Trump Presidency Damaged Relationship Between Mark Zuckerberg and His Chief Officer, Book Claims
17:26 GMT 09.07.2021 (Updated: 18:22 GMT 03.11.2022)
© AP Photo / Susan WalshIn this Oct. 23, 2019, file photo, Facebook Chief Executive Officer Mark Zuckerberg testifies before the House Financial Services Committee on Capitol Hill in Washington. Facebook's quasi-independent oversight board last week said the company was justified in suspending Trump because of his role in inciting deadly violence at the U.S. Capitol on Jan. 6, 2021
© AP Photo / Susan Walsh
Facebook’s CEO Mark Zuckerberg emerged as a surprising backer of America’s former president Donald Trump in 2019 when the two met in the White House. But Facebook ended up suspending Trump for two years over claims that he incited the 6 January storming of the US Capitol.
Mark Zuckerberg's relationship with his devoted №2 Sheryl Sandberg was significantly damaged by Trump's presidency claims a new book "An Ugly Truth: Inside Facebook's Battle for Domination."
The New York Times cited extracts from the upcoming memoire to reveal claims that Facebook’s Chief Operating Officer Sandberg, a devoted Democrat, was left “burning with humiliation” as she was forced to defend some of the platform’s policies that seriously angered liberal critics.
In particular, Sandberg and Zuckerberg diverged on how Facebook should react to a doctored video showing US House Speaker Nancy Pelosi slurring her words. Sandberg, who met with Pelosi on a number of occasions and assured the speaker that Facebook was on the right track with its content regulations, apparently was not happy with Zuckerberg’s refusal to take the clip down.
© AP Photo / Jose Luis Magana- In this Sept. 5, 2018, file photo Facebook COO Sheryl Sandberg testifies before the Senate Intelligence Committee hearing on 'Foreign Influence Operations and Their Use of Social Media Platforms' on Capitol Hill in Washington
- In this Sept. 5, 2018, file photo Facebook COO Sheryl Sandberg testifies before the Senate Intelligence Committee hearing on 'Foreign Influence Operations and Their Use of Social Media Platforms' on Capitol Hill in Washington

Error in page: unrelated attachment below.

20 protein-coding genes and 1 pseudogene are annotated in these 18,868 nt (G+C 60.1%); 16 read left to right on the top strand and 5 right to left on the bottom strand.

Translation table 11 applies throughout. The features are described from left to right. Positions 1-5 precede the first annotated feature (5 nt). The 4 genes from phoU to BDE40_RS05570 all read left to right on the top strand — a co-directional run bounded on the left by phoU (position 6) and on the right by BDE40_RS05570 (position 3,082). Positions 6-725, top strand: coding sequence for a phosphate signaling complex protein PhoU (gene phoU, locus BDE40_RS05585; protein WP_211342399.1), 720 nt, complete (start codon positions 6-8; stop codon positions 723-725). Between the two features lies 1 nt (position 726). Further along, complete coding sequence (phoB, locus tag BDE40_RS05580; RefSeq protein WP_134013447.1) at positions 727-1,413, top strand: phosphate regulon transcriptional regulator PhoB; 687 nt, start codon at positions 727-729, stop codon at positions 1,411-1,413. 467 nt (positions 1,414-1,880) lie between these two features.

© AP Photo / Jose Luis Magana
Zuckerberg, who on the other hand signalled his endorsement for Trump when they met in the Oval Office in September 2019 and reportedly a month after, was trying to make sure that his platform was not biased against conservatives. According to the book, he was not happy with Sandberg’s “public relations related to election interference” and Cambridge Analytica scandal, as it was unleashed in March 2018 that the political consulting firm working for Trump used the data of Facebook users for political targeting.
The difference in views eventually led Zuckerberg to take charge of some political decisions previously delegated to Sandberg, the book claims. The two then drifted apart despite trying to give an impression of close personal and official relations.
“The Trump era tested a central relationship at Facebook – between Ms. Sandberg and Mr. Zuckerberg – and she became increasingly isolated,” the excerpt claims.
Zuckerberg “is concerned about the company’s position in the world, but he generally is less swayed by Ms. Sandberg’s view, or anyone else’s,” the book adds.
Facebook Spokeswoman Dani Lever responded to the report by slamming the book’s “false narrative.” She maintained that Sandberg’s role in the company “has not changed” with time.
"The fault lines that the authors depict between Mark and Sheryl and the people who work with them do not exist," Lever argued, adding that the excerpts were “typical of attacks on women leaders."
Zuckerberg and Sandberg were spotted waking together on Thursday at the Sun Valley Lodge in Idaho shortly after the book’s extracts were unleashed.